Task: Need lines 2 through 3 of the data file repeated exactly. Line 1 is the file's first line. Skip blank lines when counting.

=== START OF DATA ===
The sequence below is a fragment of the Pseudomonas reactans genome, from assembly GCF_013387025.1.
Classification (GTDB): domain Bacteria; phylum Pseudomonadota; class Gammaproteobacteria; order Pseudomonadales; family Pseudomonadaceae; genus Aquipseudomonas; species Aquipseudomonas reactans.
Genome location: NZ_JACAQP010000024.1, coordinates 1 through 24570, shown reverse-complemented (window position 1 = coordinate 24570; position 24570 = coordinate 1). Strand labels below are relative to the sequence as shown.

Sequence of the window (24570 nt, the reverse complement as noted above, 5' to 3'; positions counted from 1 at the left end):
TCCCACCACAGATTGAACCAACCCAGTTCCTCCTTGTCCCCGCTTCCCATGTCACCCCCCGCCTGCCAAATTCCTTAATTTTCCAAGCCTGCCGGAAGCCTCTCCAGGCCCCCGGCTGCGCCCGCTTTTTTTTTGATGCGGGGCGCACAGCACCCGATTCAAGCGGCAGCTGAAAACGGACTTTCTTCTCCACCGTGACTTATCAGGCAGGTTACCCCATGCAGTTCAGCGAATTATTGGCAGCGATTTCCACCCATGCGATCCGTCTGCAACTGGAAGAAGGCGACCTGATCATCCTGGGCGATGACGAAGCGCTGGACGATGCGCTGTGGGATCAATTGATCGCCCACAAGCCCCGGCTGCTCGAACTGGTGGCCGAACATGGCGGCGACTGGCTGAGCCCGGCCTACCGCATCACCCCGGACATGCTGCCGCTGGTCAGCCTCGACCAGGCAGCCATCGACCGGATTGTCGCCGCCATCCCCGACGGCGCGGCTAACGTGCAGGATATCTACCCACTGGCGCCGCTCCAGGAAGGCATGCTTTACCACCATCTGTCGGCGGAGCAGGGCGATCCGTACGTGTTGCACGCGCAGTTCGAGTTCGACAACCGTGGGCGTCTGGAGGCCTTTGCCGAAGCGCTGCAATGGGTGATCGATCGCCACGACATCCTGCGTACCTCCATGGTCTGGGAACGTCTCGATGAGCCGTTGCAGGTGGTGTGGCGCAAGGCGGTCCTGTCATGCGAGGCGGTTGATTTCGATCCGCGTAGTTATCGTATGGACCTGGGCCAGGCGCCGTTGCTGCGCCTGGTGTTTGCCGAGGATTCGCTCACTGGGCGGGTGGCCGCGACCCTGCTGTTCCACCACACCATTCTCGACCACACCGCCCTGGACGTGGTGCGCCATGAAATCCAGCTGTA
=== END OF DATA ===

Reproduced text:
Classification (GTDB): domain Bacteria; phylum Pseudomonadota; class Gammaproteobacteria; order Pseudomonadales; family Pseudomonadaceae; genus Aquipseudomonas; species Aquipseudomonas reactans.
Genome location: NZ_JACAQP010000024.1, coordinates 1 through 24570, shown reverse-complemented (window position 1 = coordinate 24570; position 24570 = coordinate 1). Strand labels below are relative to the sequence as shown.